This is the task of one's life as described by Sogyal Rinpoche (and no, I'm not a Tibetan Buddhist): 'The purpose of life is to achieve union with your fundamental enlightened nature, and to realize and embody your true being!'

The challenge… Overcoming the 'Ego I!' (Note: 'We have met the enemy and he is us!' Walt Kelly)

Christ, for Christians, sacrificed himself to 'redeem' them (mankind) from 'original sin' (ego consciousness). But, I'm afraid they got the story wrong… You have to do the 'redeeming' (living, learning, growing, changing, evolving, and enlightening) yourself. That's the 'bad news,' that 'he' didn't 'do it' for you! The good news ('gospel') is that it's possible for you to accomplish in your own lifetime! That was his 'message,' so mis-interpreted in history (taken literally) by Christians!

You 'redeem' yourself by becoming aware, aware (consciousness) that you are fallible, forgiving yourself first, and then forgiving everyone else! 'Endless acts of compassion,' the 'Talmud' prescribes (No, I'm not Jewish either).

Ultimately, the 'great mystery' is never 'solved' except for each of us individually (no Universal truths!)--this, if you pursue diligently. 'Two roads diverged in a wood one day! I took the road less traveled! It made all the difference!' (Robert Frost). Most, take the easy road, I took the one 'less traveled!' And to paraphrase Mr. Frost, it has made all the difference!

Albert Einstein, bless him for this, said, 'Imagination is more important than knowledge!' So true!

I, personally, know why I am here, why I had a life, and my relationship with what I call 'the Other.' For to name would destroy it! 'The Tao named, is not the eternal Tao!' (Note: Yes, you can call me a Taoist!)

But, this took a long time! Herein lies the story…

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Tuesday, September 11, 2007

100907

Yesterday, Sunday, Ujwal and I cranked up to Datong, a town some 35KM north of XiNing. I've been there many times now having lived in XiNing seven months. Wow, time does fly like an albatross around our necks! In fact, Xu Tanda and spent one night there last November on our way to XiNing and Shanghai--seems like only yesterday! We ended up in the Datong Hotel, now a common place to rendezvous.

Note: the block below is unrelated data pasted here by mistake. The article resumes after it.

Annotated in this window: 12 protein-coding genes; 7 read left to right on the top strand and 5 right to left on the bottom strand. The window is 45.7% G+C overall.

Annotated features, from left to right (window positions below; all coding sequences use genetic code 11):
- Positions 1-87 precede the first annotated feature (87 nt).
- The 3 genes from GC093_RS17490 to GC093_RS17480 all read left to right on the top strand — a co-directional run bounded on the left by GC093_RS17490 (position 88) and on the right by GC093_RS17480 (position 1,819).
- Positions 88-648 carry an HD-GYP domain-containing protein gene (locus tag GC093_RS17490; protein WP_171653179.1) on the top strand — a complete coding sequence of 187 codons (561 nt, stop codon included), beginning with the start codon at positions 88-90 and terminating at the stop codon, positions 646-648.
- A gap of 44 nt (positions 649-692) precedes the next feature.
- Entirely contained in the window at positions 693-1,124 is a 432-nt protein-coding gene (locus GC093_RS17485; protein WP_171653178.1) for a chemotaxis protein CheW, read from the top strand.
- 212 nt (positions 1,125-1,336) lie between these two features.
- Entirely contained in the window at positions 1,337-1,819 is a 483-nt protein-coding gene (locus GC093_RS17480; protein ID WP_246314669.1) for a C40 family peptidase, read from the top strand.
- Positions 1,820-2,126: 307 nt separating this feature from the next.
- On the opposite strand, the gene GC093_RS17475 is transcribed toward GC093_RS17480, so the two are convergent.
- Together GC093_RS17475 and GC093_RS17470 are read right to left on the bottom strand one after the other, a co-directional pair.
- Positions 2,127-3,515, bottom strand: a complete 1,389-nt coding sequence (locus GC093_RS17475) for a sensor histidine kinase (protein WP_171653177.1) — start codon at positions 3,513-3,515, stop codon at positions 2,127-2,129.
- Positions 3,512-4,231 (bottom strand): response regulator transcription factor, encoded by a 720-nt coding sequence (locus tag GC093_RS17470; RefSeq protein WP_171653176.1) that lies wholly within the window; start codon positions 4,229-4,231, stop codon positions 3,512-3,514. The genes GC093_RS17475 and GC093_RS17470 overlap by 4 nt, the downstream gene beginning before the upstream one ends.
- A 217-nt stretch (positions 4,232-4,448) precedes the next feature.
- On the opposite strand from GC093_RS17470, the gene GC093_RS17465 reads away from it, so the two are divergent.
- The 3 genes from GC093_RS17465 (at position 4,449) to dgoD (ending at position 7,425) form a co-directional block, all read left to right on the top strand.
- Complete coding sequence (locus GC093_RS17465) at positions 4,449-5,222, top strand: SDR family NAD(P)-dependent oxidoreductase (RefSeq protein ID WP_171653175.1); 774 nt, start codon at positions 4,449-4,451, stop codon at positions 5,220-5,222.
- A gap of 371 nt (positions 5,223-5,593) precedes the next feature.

Yesterday, Rucha came too, but in a car ('mit' our driver). Not knowing Datong very well, the only place we knew to meet was the Datong Hotel. So, understanding it would take us roughly two+ hours we headed out long before her.

It was overcast and rainy, but not cold. It's still summer, although you can feel Fall in the air! I love it, the change sensed in the light as well as the temperature. Yesterday on the way reminded me of cycling in The Netherlands where the sun rarely shines (wet and green)--the 'flat' (diffused) lighting saturated colors to the max (see images at www.cyclingpeace.org/gallery/)! The Cosmos flowers (originally from California) are all along the roadways, their shades of violet hues seeming to vibrate.

I had to stop for a toilet break at a service station. Here I taught Ujwal the Chinese characters for male (男) and female (女). Important, as I once made a mistake of surprising of some Chinese women! Whereas there's more 'unisex' in the West the East still highly segregated.

Note, in order to get the correct characters (for 'male' and 'female') you need the 'Pinyin' equivalent, typing 'male' and 'female' doesn't work (you have to know the Pinyin, 'nan' and 'nv'). This is what makes Chinese so daunting for English writers, as there's an intermediary language.

'Pinyin,' the intermediary 'language' between English and Chinese (characters), was created by the French. Once I understood it was the French, I understood why it's so difficult for an English person to figure out--as if the French were trying to get even with us! Somehow most 'Pinyin' names (for Chinese people) begin with 'l,' 'x, y or z.'